June 14, 2024

Boundaries: Healthy Limits Leading to Healthy Relationships or Rigid Ultimatums Leading to Isolation?

By Sydney Kittrell
Mental Health & Wellbeing

Therapy-speak has become popular as people have become more curious and accepting about mental health. Words like triggered, narcissistic, trauma, and toxic are often used outside of therapeutic contexts, and this can be a wonderful thing! Understanding psychological concepts and discussing the meaning can lead to productive conversations and can help foster meaningful relationships. However, sometimes therapy-speak can be used as a weapon, creating the idea that the person using the language is somehow superior or has all the answers. It can be intimidating on the other side.

One particular word that has found popularity outside of the therapy room is boundaries. You’ve probably heard someone say, “oh that’s a boundary for me,” or, “that crosses my boundary,” or perhaps you use this word yourself. Let me first say, boundaries are so good and essential! But what happens when boundaries are rigid and lead to isolation and disconnection? In this blog, we’ll explore the difference between healthy and unhealthy boundaries and how to set up a boundary.

So What is a Boundary Anyways?

Simply put, a boundary refers to a guideline that establishes expectations. Boundaries can be applied in a wide variety of contexts. In the work setting, someone may set a boundary around time management to avoid burnout or a boundary on coworker relationships to avoid messy dynamics between personal and professional life. Boundaries even exist between a therapist and a client! A therapist has emotional boundaries: expressing empathy and compassion but not becoming overly involved or enmeshed in their clients’ lives. But the boundaries that I really want to explore here are the boundaries set in family, friend, and romantic relationships. Healthy boundaries can lead to fulfilling and meaningful relationships while unhealthy boundaries can lead to isolation or enmeshment, so it’s key to understand the difference.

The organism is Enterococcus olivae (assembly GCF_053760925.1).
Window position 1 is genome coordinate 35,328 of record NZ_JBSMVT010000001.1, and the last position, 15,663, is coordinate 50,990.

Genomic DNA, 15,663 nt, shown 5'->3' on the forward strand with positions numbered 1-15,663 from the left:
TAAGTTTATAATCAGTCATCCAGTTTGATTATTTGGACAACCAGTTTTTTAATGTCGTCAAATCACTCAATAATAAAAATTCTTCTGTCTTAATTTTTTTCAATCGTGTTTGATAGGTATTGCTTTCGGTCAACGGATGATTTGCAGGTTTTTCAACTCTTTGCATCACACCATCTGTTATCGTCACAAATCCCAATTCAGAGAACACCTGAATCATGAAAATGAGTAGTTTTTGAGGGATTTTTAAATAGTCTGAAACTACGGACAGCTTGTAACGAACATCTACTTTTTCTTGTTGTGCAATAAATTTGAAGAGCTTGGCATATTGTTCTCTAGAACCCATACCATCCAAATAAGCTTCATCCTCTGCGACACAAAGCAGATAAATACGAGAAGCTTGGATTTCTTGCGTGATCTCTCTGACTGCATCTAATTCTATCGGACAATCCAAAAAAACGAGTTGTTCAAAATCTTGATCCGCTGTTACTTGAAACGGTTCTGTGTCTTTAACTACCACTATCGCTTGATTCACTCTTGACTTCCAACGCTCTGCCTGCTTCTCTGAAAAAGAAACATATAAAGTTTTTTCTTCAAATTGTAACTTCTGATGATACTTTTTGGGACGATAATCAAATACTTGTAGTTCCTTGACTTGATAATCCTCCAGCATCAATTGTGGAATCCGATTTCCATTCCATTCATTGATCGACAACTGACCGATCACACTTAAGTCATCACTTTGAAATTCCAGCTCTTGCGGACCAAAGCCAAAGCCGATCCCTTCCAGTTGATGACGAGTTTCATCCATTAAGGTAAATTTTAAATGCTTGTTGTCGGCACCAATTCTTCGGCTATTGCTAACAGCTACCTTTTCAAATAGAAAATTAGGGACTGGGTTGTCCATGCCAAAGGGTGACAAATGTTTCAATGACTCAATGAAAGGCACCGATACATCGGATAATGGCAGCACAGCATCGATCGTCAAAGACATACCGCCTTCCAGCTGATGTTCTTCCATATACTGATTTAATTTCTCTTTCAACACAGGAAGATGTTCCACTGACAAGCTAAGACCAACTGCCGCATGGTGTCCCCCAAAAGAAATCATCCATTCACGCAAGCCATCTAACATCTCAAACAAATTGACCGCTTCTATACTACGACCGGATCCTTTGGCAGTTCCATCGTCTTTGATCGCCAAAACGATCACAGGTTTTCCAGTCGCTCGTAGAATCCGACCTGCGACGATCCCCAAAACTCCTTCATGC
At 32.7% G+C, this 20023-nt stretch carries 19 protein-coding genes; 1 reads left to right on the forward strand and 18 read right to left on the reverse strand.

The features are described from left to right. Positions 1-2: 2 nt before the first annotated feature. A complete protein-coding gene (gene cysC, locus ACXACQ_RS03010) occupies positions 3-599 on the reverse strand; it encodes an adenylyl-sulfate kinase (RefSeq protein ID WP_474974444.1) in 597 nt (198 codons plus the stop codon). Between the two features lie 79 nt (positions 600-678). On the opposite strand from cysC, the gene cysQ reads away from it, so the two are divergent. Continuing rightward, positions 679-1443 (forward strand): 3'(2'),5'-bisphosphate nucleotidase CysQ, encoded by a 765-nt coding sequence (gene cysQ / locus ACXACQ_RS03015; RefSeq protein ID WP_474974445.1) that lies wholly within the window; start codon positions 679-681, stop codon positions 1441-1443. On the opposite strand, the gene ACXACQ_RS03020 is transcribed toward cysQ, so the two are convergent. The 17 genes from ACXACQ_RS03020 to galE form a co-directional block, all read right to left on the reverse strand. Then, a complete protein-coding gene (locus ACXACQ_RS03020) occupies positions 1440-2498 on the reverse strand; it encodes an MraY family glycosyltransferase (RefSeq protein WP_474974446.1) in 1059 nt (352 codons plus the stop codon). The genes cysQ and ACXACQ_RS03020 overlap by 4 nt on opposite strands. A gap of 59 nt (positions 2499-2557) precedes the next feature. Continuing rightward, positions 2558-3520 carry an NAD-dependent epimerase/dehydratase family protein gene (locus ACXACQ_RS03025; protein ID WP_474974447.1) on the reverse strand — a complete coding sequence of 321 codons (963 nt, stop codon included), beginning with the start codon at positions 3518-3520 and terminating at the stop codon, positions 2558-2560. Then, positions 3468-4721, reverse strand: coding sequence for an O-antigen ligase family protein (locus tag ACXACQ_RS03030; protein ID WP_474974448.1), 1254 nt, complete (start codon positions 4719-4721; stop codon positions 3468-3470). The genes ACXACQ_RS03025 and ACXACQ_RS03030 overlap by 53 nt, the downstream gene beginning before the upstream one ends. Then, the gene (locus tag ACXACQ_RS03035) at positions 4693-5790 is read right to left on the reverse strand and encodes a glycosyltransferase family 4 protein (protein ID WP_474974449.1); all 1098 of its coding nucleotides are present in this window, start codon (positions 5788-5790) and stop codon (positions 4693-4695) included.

Characteristics of a Healthy Boundary

  • Clear communication: The need or limitation is described in an honest and kind way.
  • Flexibility: Contexts change and people change! If a boundary is no longer needed or no longer makes sense, it’s important to acknowledge that rather than holding tight onto a boundary out of fear.
  • Mutual respect and consent: Yes, self-care can be so important and boundaries are great in cultivating self-care AND it is key to respect the person you are setting the boundary with by honoring their autonomy and not trying to control them.

Characteristics of an Unhealthy Boundary

  • Poor communication: Sometimes boundaries are scary to set! So they’re communicated in a way that only half explains the needs or limitations so the boundary appears more digestible. But this can lead to misunderstanding and resentment.
  • Rigidity: Sometimes using the word “boundary” makes it seem like there’s no possibility for compromise or conversation. If the boundary being set is rigid and inflexible that can lead to strained relationships and potential isolation.
  • Manipulation or Control: If a boundary takes away someone else’s autonomy or involves manipulation with the ultimate goal for personal gain, it is an unhealthy boundary!

How to set a Healthy Boundary

Reflect on your needs: Don’t set a boundary in the heat of the moment. Take some time to understand yourself and what you need in the relationship or situation. Perhaps your career just ramped up and friends are still wanting to hang out every week night. Take some time in the new position, see what free time looks like, and then when you have a better understanding of your new social capacity, that’s the time to communicate. And the time and place for this conversation matters as well. Try to find a time when all parties can be calm and fully present.
Use “I” statements: No one likes to feel blamed or accused. That can often lead to shame, defensiveness, and unproductive conversations. Use “I” statements to communicate, for example saying “I need…” or “I feel mad when …” rather than “You never…” or “You make me feel …”
Assertive and Collaborative Communication: Be clear and honest when setting a boundary; this is not the time to sugarcoat or walk around the core issue. At the same time, make sure you give the other person an opportunity to respond, really listening to what they have to say in a spirit of collaboration and mutual respect.

Reach Out

Ultimately, boundaries can be a great tool in practicing self-care, expressing needs, and maintaining respect and integrity in relationships. Therapy can be a great place to further explore what setting healthy boundaries looks like. If this interests you, please don’t hesitate to reach out.

Written By

Sydney Kittrell

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